Losing our Language: The Deterioration of the English Language
The English language has and continues to rapidly evolve within the United States and around different places throughout the world. Even though there is uniformity in the Standard English language, it also exists in many varieties such as dialects and registers as stated by John Algeo in The Origins and Development of the English Language. Dialects are a variety of languages that are associated with a specific place, social level, ethnic group, gender, and age group that help define who someone is and where they are come from. Meanwhile, registers are varieties of languages used for particular purposes, for example, sermon language showing distinctive rhythm, telephone conversation language, and e-mail and instant-messaging language which uses mostly abbreviations; registers indicate who you are addressing, the medium, subject, and purpose (11). With these language variations in mind we can concur that people’s imprecision, misapplication, and the deliberate manipulation of the language causes its deterioration as well as the influences of modern technology. The English language has been deteriorating because of the modern e-mail and chat room language abbreviations, incorporation of different dialects depending on culture, and the inappropriate use of words as well as incorrect spelling.
Modern technological advances and changes are causing the English language to deteriorate or degrade rapidly. The recent expansion of e-mail, chat room, and messaging communication has quickly left harmful effects on the way people communicate to one another. Communications between users occur at a fast pace since they are attempting to keep up with the incoming information in real time. The feeling of anxiety to receive, process, and react to a message causes the person to respond with brief and shorten words. Shorter phrases are usually preferred as well as words because they are easier to spell and less time consuming. In the article “SOS: Written English in Trouble” Joyce Lynn Garrett states, “text speak, emoticons, and the more casual language of e-mail have found their way into everyday writing” (8). In other words, e-mails, messaging, and chatting have modernized spelling and the way we speak. In “The Internet and the English Language,” Terence Carter claims that, “[a] variation of stenography has almost become the standard lingo for the transmission of information on the Net” (par. 10). Before text messaging became part of our daily routine, people were able to distinguish between proper speech and grammar used specifically for important communications from e-mail or chatting developed language mainly from abbreviations (lol-laugh out loud, ttyl-talk to you later, or u-you). People are no longer able to notice their grammatical and mechanical errors made when writing e-mails or chats since they have already made it a habit writing in this manner. However, the spelling and grammar tool in the computer has a lot to do with these errors going undetected since incorrect grammatical or spelling changes are suggested or automatically change (Garrett 9). It can be seen that Internet communication has its own language and grammar rules, rules that don’t fall under the standards of proper English. It is yet to be discovered whether this is a progression of the language or a stage that must last until the medium advances. Carter agrees that [o]nly when a comfortable medium between today's "net-speak" and standard English is reached, can we hope to see any substantial positive changes in the English language (par. 17).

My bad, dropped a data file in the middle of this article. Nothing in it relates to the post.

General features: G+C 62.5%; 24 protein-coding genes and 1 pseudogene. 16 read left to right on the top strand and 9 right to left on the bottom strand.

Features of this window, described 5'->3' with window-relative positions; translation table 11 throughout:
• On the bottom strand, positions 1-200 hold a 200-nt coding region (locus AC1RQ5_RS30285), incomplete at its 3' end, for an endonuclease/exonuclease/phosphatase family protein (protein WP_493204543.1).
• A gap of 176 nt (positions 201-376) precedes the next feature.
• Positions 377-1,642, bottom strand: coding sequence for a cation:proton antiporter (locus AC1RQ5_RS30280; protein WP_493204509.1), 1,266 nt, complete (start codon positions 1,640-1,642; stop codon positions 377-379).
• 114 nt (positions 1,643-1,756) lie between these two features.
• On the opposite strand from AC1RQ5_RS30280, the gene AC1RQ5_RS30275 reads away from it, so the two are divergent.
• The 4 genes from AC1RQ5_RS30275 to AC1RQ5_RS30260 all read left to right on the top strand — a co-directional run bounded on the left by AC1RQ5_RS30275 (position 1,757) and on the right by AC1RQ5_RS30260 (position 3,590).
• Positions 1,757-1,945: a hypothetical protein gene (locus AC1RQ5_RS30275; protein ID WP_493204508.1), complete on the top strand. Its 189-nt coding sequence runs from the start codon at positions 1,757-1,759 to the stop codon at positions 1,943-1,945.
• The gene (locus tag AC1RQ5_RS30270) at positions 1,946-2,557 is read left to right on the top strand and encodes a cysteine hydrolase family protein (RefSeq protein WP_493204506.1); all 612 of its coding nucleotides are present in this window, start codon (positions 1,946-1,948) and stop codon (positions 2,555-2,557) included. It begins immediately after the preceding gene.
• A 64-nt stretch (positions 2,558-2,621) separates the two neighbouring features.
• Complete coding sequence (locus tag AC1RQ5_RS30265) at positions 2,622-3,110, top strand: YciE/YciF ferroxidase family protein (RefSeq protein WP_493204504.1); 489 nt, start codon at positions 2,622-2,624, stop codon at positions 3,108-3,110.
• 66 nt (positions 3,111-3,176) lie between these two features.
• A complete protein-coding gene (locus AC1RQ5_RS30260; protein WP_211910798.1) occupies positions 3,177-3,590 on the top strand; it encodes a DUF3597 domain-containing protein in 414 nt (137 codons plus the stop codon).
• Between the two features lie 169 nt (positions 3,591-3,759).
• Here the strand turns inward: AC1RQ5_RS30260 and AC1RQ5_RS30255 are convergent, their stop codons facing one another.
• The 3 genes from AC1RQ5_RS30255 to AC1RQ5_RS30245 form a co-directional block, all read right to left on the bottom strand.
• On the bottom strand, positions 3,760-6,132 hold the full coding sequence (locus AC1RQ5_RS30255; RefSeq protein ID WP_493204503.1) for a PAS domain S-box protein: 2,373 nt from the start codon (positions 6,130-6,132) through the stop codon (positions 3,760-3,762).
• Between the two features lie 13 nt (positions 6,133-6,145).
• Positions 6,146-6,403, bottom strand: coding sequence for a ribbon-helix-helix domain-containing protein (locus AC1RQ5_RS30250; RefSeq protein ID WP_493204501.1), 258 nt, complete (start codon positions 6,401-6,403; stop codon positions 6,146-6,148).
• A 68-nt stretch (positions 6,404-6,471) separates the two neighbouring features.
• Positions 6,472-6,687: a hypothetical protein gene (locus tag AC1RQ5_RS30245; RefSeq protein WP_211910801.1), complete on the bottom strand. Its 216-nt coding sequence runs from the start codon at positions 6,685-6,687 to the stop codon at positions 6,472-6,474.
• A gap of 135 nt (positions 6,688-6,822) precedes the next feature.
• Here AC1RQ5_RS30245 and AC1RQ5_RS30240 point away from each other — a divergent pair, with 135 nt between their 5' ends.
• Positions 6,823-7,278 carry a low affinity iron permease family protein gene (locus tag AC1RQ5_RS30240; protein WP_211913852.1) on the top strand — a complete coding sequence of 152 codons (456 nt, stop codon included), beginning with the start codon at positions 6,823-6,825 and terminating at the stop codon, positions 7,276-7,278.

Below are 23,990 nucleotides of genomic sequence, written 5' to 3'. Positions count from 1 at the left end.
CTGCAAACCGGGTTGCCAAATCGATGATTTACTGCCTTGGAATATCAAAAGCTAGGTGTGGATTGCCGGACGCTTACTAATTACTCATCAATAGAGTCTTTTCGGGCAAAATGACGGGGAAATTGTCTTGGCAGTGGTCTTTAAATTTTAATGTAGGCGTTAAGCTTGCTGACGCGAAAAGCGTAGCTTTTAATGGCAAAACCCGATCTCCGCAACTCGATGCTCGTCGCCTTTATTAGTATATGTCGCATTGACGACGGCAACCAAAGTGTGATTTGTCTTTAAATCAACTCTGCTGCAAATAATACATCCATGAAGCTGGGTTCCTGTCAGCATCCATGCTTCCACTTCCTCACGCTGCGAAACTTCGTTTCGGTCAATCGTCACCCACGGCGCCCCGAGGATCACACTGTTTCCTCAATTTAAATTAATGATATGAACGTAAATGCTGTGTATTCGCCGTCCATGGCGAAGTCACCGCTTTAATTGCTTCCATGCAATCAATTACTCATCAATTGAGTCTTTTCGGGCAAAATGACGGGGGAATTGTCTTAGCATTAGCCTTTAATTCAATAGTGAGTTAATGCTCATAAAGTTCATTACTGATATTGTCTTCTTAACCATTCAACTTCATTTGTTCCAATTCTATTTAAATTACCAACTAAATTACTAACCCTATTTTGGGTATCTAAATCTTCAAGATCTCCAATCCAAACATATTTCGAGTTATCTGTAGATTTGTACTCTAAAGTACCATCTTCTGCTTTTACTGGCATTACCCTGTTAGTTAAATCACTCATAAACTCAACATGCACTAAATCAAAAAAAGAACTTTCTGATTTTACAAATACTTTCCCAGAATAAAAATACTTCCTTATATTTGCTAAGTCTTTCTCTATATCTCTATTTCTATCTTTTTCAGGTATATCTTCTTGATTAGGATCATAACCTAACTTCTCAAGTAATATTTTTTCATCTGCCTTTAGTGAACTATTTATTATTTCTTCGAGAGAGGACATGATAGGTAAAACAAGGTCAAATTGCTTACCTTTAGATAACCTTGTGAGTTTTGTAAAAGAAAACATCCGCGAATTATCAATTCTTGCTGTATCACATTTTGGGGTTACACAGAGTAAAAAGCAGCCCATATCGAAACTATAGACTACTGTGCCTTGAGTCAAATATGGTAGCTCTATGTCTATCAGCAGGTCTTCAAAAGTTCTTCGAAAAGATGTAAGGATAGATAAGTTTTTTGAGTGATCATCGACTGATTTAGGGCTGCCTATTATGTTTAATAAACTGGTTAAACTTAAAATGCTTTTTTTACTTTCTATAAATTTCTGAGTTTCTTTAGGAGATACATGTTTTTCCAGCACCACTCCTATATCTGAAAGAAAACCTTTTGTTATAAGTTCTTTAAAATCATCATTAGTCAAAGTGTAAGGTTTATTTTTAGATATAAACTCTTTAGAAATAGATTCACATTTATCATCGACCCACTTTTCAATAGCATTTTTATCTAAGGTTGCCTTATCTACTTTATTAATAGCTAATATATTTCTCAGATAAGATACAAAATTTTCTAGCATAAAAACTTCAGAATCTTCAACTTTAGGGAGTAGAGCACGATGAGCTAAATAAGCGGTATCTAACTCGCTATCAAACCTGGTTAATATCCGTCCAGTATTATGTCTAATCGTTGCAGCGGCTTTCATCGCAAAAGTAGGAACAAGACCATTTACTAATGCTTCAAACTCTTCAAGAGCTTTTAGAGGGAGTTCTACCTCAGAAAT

People whose first language is English, have quite an advantage since English is the official language of eighty countries and favors as language of congresses, commercial negotiations, journals, music, sports, technology, and industry among others dealing with international participation as mentioned by Salzmann (Language, Culture, and Society: An...
Cited: Algeo, John. The Origins and Development of the English Language. 6th ed. Boston: Wadsworth, 2005. 11, 197. Print.
---. The Cambridge History of the English Language: English in North America. Vol. 6. New York: Cambridge University Press, 2001. 220. Print.
Carter, Terence. “The Internet and the English Language” Writer’s Block. WritersBlock.com, 1999. Web. 13 April 2010.
Garrett, Joyce Lynn. “SOS: Written English is in Trouble.” Kappa Delta Pi Record 45.1(2008): 8-9. The H.W. Wilson Company/Wilsonweb. Web. 17 February 2010.
Salzmann, Zdenek. Language, Culture, and Society: An Introduction to Linguistic Anthropology. 4th ed. Boulder: Westview Press, 2007. 173. Print.
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